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Mortgage fraud awareness

News article

Publication date:

18 August 2020

Last updated:

18 August 2020


Esther Dijkstra, Director of Strategic Partnerships, Lloyds Banking Group

Exploring why mortgage fraud is an issue and how to action it.


As a mortgage professional, you play a vital role in the application process. By maintaining high standards of due diligence the disclosures you make at the application stage will be relied upon by lenders to deliver accurate and sustainable lending decisions for our customers. At the same time this approach will help to reduce the risk of fraud and financial crime, delivering increased consumer confidence and trust across the intermediary mortgage market.


Mortgage fraud in the industry

Mortgage application fraud can range from borrowers misrepresenting their position to secure a loan supported by false disclosures and documentation, to organised criminal rings defrauding the financial sector. In both instances, fraud may also be aided by complicit third party professionals.

The vast majority of mortgage application fraud seen today is what is termed as “fraud for housing”. Essentially, this is where applicants will either fabricate, embellish or conceal elements of their personal circumstances in order to obtain a mortgage loan.

To combat mortgage application fraud, UK lenders have invested in technology to strengthen front-end application fraud controls. This position is supported by lender panel management delivering continuous oversight of third-party professionals involved in the mortgage process. However, it is vital that lenders and intermediaries continue to collaborate to manage fraud risk.


Types of mortgage application fraud

  • False Income / Employment – By far the most commonly seen fraud type by lenders. This involves manipulation of the applicant’s genuine source of income or the fabrication of a false primary or secondary employment to circumvent lender affordability criteria. These applications are usually supported by false or altered documentation which and often of poor quality.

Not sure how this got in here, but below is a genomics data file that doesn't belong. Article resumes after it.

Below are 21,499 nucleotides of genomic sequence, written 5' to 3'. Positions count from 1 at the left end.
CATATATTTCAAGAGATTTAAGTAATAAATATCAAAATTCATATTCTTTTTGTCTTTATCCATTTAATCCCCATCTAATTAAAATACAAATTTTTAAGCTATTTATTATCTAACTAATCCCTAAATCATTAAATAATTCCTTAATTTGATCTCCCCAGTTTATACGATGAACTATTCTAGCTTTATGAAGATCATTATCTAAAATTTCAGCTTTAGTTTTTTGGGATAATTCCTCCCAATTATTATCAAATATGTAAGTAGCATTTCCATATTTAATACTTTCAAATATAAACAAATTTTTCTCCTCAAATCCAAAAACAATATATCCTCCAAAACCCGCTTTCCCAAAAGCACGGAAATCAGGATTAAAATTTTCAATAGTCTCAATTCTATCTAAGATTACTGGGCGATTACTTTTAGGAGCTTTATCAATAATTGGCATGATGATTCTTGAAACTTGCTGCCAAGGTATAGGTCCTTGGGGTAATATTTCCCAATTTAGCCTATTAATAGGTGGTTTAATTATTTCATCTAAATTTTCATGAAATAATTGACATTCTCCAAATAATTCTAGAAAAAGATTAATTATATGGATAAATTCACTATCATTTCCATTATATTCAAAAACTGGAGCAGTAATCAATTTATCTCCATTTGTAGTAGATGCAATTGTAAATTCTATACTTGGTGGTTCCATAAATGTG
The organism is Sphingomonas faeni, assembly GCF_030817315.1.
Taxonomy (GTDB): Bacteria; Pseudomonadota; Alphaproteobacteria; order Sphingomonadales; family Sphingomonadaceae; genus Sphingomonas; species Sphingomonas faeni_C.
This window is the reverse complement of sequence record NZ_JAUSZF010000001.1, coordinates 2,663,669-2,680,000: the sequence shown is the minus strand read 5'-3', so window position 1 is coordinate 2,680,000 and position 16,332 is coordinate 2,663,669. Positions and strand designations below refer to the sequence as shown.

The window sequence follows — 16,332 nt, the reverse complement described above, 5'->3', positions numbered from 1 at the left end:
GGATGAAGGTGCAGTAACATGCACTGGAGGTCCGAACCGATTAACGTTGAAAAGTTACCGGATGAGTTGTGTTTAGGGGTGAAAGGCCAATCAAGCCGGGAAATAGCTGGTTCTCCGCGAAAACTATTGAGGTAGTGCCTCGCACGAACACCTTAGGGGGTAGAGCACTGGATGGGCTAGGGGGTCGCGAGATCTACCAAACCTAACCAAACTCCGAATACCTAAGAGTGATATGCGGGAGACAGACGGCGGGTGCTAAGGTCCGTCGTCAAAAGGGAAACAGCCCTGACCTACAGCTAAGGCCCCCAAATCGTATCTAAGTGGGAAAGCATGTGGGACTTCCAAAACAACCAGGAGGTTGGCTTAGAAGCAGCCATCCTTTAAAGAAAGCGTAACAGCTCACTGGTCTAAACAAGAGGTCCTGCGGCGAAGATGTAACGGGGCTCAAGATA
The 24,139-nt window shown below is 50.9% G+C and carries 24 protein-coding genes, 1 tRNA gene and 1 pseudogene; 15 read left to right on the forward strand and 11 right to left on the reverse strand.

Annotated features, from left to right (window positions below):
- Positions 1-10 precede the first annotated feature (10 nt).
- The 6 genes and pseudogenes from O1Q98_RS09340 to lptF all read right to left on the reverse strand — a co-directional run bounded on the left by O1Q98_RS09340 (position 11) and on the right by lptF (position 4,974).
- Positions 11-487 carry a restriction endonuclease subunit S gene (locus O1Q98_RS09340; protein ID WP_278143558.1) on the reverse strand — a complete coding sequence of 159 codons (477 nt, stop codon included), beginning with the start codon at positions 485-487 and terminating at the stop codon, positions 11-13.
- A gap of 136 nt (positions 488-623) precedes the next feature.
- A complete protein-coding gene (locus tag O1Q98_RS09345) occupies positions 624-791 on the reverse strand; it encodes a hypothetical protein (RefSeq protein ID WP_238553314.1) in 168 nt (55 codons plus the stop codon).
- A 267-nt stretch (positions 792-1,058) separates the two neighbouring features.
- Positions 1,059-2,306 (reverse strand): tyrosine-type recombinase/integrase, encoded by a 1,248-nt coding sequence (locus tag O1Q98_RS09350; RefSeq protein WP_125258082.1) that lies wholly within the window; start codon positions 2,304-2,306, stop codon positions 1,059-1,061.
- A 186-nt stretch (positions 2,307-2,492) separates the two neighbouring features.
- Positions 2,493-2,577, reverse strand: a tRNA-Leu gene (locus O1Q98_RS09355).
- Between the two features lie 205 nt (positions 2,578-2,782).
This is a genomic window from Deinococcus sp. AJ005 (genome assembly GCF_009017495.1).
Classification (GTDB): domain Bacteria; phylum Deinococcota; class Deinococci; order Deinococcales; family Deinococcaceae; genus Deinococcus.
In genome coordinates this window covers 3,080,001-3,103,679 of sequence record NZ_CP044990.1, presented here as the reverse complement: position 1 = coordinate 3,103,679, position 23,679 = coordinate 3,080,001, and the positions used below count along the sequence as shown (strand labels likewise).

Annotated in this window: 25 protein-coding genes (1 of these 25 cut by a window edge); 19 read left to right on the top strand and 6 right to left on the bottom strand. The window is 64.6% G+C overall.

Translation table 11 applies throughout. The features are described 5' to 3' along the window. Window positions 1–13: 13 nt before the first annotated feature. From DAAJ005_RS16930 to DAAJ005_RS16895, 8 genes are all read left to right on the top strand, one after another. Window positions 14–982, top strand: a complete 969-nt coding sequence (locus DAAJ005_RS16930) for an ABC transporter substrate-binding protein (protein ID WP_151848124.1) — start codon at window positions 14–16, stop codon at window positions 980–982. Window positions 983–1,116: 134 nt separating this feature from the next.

• Scheme abuse – Where a borrower conceals their intentions for the property following purchase to obtain a mortgage product that would be otherwise unavailable. This is typically where a buy-to-let product is used to purchase a property that the borrower then resides in. Conversely, we also see instances where a residential mortgage product is used to purchase a property that is subsequently let without consent from the lender. 
  • Credit abuse – Non-disclosure of adverse credit which may affect a customer’s ability to borrow. This commonly involves a customer not disclosing a previous address where defaults or CCJs are registered.
  • Deposit fraud  This occurs where either no deposit is paid or where the source of deposit funds cannot be substantiated. For example, the source of deposit funds may derive from an unacceptable source and can be indicative of 100% lending, below market valuations, back to back or a distressed sale transaction.
  • Property hijack – Fraudsters take over the identity of the property’s genuine owner to raise funds against the security and then disappear with funds. This type of fraud commonly targets unencumbered properties where the owners reside elsewhere. Vacant or properties available to rent can often be targeted by the fraudster.


Consequences of mortgage application fraud

Mortgage fraud is not a victimless crime. It is important that intermediaries and borrowers understand the consequences of making false disclosures on a mortgage application. Where fraud is identified, lenders may not only decline the application but may also provide details of the transaction to national fraud databases to help prevent future fraud attempts. This action may impact on a customer’s ability to obtain financial products and services in the future.

Where intermediaries submit an application on which fraud is identified, this may prompt lenders to apply additional scrutiny to other business submitted and may ultimately lead to a review of the intermediary’s panel membership status.


What should brokers do where mortgage fraud concerns exist?

If you are concerned that a customer is attempting to commit mortgage application fraud, under no circumstances should you continue to submit the proposal to a lender.

Follow your firm’s internal procedure and obtain advice on how to complete and send a Suspicious Activity Report to your local compliance team.



COMING SOON: Good Practice Guide on Mortgage fraud

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This document is believed to be accurate but is not intended as a basis of knowledge upon which advice can be given. Neither the author (personal or corporate), the CII group, local institute or Society, or any of the officers or employees of those organisations accept any responsibility for any loss occasioned to any person acting or refraining from action as a result of the data or opinions included in this material. Opinions expressed are those of the author or authors and not necessarily those of the CII group, local institutes, or Societies.